Ministry with Veterans


They can be skittish, untrusting, and resistant to offers of help, as well as sometimes stubborn and skeptical. They are the veterans of American wars in Iraq and Afghanistan, and many of them are hurting and broken. Some of them may be members of your congregation, or relatives of your congregants, and they may turn to you for help. Are you ready to minister to them?

A third of returning veterans turn to the church for help. For every veteran who is determined not to admit to a problem, another longs for a safe church home that will provide support on the journey back to wholeness.

About 2 million U.S. military personnel have been deployed in Iraq and Afghanistan since October 2001. Many are returning to local congregations where they seek help in understanding the meaning of what happened to them in combat. They often carry wordless pictures of horrible atrocities in their minds and sometimes enormous guilt. Half of these veterans admit to diagnoses of post-traumatic stress disorder, traumatic brain injury, and/or depression; others suffer from anxiety disorders, physical injuries, and ailments too numerous to list.

This generation of veterans is highly resistant to seeking mental health care due to the stigma often associated with such care in military culture. For those who are career military, seeking psychiatric care may raise questions about their fitness for command. And all those veterans who go home to small towns and rural areas where everyone knows everyone else’s business fear that their friends, neighbors, and even family members will shun them when word gets out that they are seeing a “shrink.”

Instead, a third of returning veterans turn to the church for help. For every veteran who is determined not to admit to a problem, another longs for a safe church home that will provide support on the journey back to wholeness. If you have veterans in your congregation, you probably have their spouses, children, and perhaps even their parents as well, all of whom may also need help.

While resources for ministering to veterans are slow to develop, the need won’t wait. These suggestions, based on my own experience working with veterans, may prove helpful:

Patience and persistence. It takes time to develop the trust of veterans. It can be frustrating to have to prove yourself, but you must. If veterans trust anyone, it will be their pastors; but even you must earn that trust, step by patient step.

Likeminded listeners. Veterans really need to talk. They prefer talking with other veterans because they don’t have to explain so much, and their confessions are accepted, affirmed, and recognized. A small Bible study group made up entirely of veterans can be a good place to start. It’s ok to include veterans of previous conflicts. Vietnam veterans have had to live with their combat memories for a long time; their presence and wisdom may comfort the more recently deployed.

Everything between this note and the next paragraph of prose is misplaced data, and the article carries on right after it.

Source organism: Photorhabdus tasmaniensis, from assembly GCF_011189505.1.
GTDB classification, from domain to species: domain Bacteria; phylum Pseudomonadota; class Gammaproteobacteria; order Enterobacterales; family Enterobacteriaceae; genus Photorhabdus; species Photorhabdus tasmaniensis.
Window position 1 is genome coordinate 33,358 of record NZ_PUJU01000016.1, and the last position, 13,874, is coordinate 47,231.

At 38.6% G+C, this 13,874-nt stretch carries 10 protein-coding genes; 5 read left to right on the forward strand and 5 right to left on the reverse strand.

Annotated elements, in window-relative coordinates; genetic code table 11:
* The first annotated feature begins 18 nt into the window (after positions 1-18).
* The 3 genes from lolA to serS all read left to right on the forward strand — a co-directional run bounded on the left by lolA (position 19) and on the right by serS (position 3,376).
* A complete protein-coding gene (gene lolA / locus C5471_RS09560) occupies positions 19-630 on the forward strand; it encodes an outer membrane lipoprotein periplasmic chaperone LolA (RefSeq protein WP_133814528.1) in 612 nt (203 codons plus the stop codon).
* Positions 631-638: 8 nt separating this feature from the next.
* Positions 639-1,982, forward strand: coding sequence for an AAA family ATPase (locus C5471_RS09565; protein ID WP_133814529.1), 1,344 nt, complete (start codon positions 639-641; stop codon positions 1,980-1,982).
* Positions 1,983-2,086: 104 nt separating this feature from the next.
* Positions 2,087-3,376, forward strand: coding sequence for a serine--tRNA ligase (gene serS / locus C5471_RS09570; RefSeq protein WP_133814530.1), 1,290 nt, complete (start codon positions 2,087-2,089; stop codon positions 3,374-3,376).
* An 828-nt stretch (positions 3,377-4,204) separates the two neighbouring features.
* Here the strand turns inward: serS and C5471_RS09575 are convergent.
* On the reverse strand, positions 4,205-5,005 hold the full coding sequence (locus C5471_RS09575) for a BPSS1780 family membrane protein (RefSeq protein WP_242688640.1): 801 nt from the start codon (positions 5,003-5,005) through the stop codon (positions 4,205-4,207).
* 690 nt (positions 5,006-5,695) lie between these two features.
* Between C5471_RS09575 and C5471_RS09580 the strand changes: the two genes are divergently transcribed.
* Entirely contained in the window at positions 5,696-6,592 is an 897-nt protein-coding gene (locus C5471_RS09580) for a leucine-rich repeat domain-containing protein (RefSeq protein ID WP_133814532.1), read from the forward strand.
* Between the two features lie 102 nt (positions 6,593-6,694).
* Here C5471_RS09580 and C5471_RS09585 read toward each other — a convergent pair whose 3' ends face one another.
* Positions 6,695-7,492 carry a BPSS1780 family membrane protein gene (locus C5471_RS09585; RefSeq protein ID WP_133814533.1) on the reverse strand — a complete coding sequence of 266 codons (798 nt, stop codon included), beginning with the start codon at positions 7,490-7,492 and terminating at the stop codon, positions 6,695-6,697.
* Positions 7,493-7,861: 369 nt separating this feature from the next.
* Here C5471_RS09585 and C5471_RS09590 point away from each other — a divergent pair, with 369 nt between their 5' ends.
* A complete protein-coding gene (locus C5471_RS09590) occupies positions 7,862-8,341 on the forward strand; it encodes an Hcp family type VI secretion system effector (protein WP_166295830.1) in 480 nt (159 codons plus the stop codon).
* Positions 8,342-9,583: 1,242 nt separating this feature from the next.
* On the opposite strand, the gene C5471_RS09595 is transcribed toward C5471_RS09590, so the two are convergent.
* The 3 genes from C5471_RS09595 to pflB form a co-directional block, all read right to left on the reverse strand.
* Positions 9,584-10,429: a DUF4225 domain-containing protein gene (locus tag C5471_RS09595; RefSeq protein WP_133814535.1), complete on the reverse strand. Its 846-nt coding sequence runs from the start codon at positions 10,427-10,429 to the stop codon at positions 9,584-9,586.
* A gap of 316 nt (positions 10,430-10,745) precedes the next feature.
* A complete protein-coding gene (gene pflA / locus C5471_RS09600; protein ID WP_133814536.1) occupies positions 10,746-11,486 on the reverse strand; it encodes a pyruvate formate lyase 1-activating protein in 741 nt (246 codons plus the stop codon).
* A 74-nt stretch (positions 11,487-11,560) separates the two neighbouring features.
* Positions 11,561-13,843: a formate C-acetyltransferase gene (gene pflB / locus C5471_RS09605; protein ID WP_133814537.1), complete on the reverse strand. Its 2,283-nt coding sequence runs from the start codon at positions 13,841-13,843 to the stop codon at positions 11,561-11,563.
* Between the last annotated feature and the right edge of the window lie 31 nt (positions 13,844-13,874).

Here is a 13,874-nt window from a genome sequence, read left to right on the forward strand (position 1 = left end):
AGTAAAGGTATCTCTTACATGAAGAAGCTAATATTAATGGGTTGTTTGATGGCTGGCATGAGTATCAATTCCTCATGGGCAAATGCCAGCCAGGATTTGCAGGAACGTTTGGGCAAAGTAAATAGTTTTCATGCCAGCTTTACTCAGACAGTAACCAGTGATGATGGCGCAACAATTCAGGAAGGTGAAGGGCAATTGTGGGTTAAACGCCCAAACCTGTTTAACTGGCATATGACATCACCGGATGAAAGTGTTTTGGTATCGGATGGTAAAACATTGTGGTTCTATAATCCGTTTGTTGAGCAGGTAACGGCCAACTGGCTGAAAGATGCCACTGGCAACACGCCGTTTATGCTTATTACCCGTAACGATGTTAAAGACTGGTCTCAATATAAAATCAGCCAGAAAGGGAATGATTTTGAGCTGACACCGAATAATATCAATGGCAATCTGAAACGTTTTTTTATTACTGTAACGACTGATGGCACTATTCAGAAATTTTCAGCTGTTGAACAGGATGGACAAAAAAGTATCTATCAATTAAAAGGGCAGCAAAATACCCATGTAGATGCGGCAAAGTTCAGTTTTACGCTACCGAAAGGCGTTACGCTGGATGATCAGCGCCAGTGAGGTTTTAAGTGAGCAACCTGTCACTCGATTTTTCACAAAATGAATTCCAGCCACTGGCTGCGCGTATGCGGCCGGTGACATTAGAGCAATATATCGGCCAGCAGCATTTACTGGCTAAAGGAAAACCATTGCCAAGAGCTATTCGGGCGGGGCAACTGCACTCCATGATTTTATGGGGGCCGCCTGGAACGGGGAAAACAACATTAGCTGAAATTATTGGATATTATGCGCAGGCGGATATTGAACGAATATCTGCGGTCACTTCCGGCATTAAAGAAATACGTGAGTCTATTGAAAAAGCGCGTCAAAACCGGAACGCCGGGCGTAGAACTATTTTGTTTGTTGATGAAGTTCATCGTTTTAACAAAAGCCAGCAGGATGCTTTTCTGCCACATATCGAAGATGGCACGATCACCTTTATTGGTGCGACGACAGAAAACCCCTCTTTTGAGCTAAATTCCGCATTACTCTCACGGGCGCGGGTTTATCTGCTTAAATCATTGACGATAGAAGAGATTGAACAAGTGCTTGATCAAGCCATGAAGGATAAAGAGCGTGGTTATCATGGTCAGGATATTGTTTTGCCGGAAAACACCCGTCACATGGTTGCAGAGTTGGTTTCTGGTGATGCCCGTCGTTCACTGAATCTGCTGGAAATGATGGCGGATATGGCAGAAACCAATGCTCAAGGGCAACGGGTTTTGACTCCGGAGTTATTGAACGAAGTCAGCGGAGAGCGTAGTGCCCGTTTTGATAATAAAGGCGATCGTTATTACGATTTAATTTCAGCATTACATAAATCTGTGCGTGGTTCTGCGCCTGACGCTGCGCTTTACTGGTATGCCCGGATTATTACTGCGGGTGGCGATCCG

Thoughtful Bible study. Take care with the scriptures that you present and how you present them. The stories from ancient Israel’s Babylonian Exile are relevant. Be careful how you handle “Blessed are the peacemakers,” and, especially, “Put on the whole armor of God,” which may have been interpreted to them as justifying war. Consider offering a weekend retreat of Bible study instead of a weekly format. When a week goes by between sessions, you may have to start all over again helping participants get comfortable enough to talk, and it’s more likely they will drop out after a session or two. In a retreat setting, veterans may be more able to enter into the experience.

Rituals of acceptance. Every veteran with whom I have worked feels a strong need to be cleansed and purified before God, something that seems to go well beyond confession and forgiveness. Think about the possibility of offering a liturgy of forgiveness, cleansing of spirit and life, and blessing. Such a ceremony might or might not be public in the congregation, depending on the veteran’s preference.

Mental health referrals. Become aware of the mental health services available in your community, both through Veterans Affairs (VA) and other providers. You may be a wonderful pastoral counselor, but you cannot prescribe medication or treat physical injuries. Once you are able to establish a certain level of trust with veterans, they are more willing to consider the kind of care required to be more fully healed.

Every hour of pastoral counseling, every Bible study group, every moment of encouragement offered to a discouraged veteran is a tool for building a new life — one that moves through traumatic experiences toward a productive future.

Resources for Ministry with Veterans and Military Families from the Congregational Resource Guide

A recent posting by the Congregational Resource Guide surveyed a number of resources for clergy and congregations ministering to returning veterans and their families. CRG’s article, An Honorable Homecoming, highlighted these and other resources:

Related Resources:



About Author

Dr. Jane Donovan has been a book review editor in Methodist history and lecturer in religious studies at West Virginia University. She is the recipient of the 2011 Eberly College Outstanding Teaching Award and author of Henry Foxall: Methodist, Industrialist, American (GBHEM Publishing and New Room Books, 2017) available on Cokesbury and Amazon.

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